Friday, November 13, 2015

NaNoWriMo 1K-A-Day: Day 13

The Remnant Resonance (Ruth)
Ruby was working to stock the last of the week's stock on the shelves, when she heard Betty's voice.
"Have you seen Ruby?" She asked somebody.
Ruby came out from behind the shelf. "I'm right here," she said. "What do you need?"
Betty rubbed her nose with the back of her hand. "Phone's for you," she said. "Better hurry; we could get disconnected if it takes too long."
Ruby acknowledged the potential of this and quickly ran to the little booth at the back of the store. She lifted the receiver to her ear.
"Ruby Burke?" A man's voice squawked from the speaker.
"Yes, who is this?"
"This is Jared Devin, the manager over at Whiteacres."
Whiteacres was the hospice center where Nora worked. "Is something wrong?"
"I was just wondering if you knew where Nora was; she's your mother, right?"
Ruby felt the panic climbing in her chest. "Did you try calling the apartment?"
"I did, but nobody answered. Did your line get disconnected?"
“Not that I know of…” Why wasn't Nora answering the phone? Did something happen to her? “I will go home and check on her, Mr. Devin. Thank you for calling.”
“Sure thing, Mrs. Burke.”
Ruby hung up the phone, her head spinning. She immediately sought out her supervisor, Mack McClinton.

“Sir,” she ducked her head, “I need to run home very quickly to check on my mother. I will be right back as soon as I can.”
“Can't it wait?” Mack had never taken kindly to her. He had not quite been able to reconcile with her past as a “showgirl,” even though her role at Club Mo had been one of significantly more talent than looks. To him, she was a trashy tramp who couldn't be trusted.
Ruby shook her head. “I’m sorry, sir; it's just that she might be in trouble, and every minute I stay is another minute I could have helped her.”
Mack leaned back in his chair, still reluctant to acquiesce. “Look, do you want to keep your job or not?”
Ruby was trying not to appear as frantic as she felt. “If it comes to that,” she answered, “my family is more important, sir. Please? I will do everything within my power to be back before my shift ends!” She was begging now; but who knew how long it would take to find her mother-in-law?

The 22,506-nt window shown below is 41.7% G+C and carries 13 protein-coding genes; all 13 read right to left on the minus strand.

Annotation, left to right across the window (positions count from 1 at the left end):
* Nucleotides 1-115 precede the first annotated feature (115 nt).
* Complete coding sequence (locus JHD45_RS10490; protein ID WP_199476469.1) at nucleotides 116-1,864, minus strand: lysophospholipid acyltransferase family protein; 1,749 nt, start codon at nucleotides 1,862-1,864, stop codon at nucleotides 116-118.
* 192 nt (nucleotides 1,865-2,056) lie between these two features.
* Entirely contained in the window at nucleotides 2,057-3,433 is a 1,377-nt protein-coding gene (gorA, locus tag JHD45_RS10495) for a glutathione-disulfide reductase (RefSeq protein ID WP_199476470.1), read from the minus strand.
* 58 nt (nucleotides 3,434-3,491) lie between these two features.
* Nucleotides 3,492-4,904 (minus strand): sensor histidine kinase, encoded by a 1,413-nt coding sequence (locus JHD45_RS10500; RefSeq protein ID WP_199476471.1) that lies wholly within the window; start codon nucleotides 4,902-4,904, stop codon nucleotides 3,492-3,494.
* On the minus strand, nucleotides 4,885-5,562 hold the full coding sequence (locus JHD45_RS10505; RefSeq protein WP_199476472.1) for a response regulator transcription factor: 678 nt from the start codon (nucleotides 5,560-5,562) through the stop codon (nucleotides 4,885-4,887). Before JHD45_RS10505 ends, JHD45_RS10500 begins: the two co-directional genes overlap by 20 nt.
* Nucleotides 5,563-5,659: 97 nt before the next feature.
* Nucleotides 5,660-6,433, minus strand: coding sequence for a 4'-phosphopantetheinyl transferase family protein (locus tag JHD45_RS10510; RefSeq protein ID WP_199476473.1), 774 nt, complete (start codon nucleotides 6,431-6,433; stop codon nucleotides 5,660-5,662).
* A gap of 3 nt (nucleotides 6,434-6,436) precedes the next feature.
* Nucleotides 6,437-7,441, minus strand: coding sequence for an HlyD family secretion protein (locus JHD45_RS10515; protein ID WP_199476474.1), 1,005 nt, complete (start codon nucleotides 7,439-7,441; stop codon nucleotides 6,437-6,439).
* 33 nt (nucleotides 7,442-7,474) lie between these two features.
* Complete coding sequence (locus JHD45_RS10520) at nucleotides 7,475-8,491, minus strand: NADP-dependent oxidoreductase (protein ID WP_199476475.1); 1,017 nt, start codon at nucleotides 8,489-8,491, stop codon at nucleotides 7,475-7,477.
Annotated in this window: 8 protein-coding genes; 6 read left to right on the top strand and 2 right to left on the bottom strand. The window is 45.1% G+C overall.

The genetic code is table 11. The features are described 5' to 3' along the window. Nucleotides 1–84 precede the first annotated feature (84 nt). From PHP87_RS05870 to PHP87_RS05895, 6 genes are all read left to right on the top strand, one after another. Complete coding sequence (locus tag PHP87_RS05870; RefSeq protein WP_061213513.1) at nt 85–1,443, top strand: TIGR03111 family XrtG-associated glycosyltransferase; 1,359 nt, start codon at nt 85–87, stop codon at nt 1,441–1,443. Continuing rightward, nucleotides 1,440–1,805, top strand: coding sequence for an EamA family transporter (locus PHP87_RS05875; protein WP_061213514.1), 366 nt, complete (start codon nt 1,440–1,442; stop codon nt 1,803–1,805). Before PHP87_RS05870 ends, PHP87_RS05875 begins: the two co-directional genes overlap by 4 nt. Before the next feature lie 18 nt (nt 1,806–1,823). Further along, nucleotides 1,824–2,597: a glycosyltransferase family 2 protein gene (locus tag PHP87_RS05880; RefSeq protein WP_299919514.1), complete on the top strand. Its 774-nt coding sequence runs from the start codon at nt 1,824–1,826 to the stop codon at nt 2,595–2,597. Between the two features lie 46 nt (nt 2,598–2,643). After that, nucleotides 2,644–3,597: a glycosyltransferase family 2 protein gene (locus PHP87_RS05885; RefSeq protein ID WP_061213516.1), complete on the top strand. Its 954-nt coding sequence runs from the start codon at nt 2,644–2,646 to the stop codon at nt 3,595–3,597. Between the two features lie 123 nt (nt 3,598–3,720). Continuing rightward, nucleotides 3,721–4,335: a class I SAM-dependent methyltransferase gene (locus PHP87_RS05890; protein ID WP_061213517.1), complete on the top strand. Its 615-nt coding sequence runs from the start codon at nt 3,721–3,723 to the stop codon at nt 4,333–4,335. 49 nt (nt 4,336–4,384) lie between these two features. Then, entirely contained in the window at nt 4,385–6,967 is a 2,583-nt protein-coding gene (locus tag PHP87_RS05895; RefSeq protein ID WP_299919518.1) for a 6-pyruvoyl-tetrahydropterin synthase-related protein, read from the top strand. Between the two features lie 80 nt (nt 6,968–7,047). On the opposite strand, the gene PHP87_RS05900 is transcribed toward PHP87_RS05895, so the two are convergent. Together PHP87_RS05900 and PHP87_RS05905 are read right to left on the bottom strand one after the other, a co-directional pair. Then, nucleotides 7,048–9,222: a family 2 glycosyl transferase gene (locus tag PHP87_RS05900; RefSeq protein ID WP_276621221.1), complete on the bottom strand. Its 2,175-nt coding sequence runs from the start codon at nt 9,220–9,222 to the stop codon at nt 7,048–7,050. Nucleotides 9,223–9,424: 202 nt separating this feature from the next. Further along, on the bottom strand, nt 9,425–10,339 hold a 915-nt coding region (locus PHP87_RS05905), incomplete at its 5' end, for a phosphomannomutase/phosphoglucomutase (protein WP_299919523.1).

Mack finally nodded. “I will admit, you’re a good worker, I’d hate to lose you.” His eye wandered out over the sales floor beyond his office. “Times are hard on a lot of people.”
Ruby nodded, unable to think of anything more to say to convey her plight.
Finally, Mack sighed. “All right, I will let you go this once… But if you’re a minute late, don't expect to come back tomorrow!”
Ruby felt the tension melt off of her, leaving her so light she felt like flying. “I will do my best, sir! Thank you!”
She was out the door, coat and purse in hand, by the time Mack responded with a snort. “Yeah, right!”

Her patent-leather mary-janes pounded the pavement as Ruby ran the six blocks back to the apartment. She dodged past panhandlers, around mounds of furniture piled on the curb with signs joking, “OUT-OF-HOME SALE” or “FREE TO A GOOD HOME.” The sidewalks were full of marginally-well-dressed former workforce members who scanned doorways and scoured passersby for anything, whether a handout or rumors of employment. Though Ruby had initially intended to go right back to the apartment, the thought occurred to her: what if Nora was among these aimless masses? She scanned the faces she passed, but Nora Burke’s small, wrinkled visage was not among them.
She fumbled in the depths of her purse for the apartment key as she thundered up the steps. No welcome slip of metal met her fingers. She must have left it on the bedside table by mistake. She would have to use the spare key hidden by the door. Six flights later, she arrived in the hallway of the Burke apartment.
“Nora!” she called as the doors flew by. 6A, 6B… 6F, 6G. She tried the handle first. Sure enough, it was locked. She pounded on the door.
“Nora! Are you there?” Knock, knock, knock. “Nora! It’s me, Ruby! Please let me in!”
She rested her ear against the door, but she couldn’t hear any movement. Ruby prayed silently, God, if you can hear me… Please help Nora!
She still held her ear over the door; as she held her breath, the slightest of whimpers threaded its way through the wood. Heartened, Ruby snatched the key from its hiding place within a crack in the plaster of the wall and lunged inside.
“Nora!” she cried.

Nora Burke lay huddled on the floor. Her knees curled up against her chest, and her arms wrapped around her head. When Ruby reached in to pull one hand away, she felt warmth on the skin; evidently Nora had been in that position for a while.
“Nora?” Ruby brushed back the moist, matted wisps of hair from the woman’s face. Nora’s cheeks, eyes, and nose were all red and swollen from crying, but no more tears seeped from her eyes. She blinked at Ruby.
“Wh--what are you doing here?” asked Nora in a hollow, distant voice.
Ruby pulled out her own handkerchief to wipe Nora’s face. “I came to find you,” she said. “What is wrong? Why didn’t you go into work? Everybody’s worried about you.”
Nora didn’t react for a long time, but after a moment her face scrunched into a grimace and she shook her head. “No they aren’t,” she croaked hoarsely. “Everybody I loved is dead!” She flung a hand out, and Ruby watched a crumpled piece of paper fly from her grasp and bounce across the floor.
Ruby went to retrieve the paper as Nora buried her face again.

“Dear Ellenora Lucretia Mullberry,” she read. “We regret to inform you that your father, George Elbert Mullberry, has passed away suddenly…”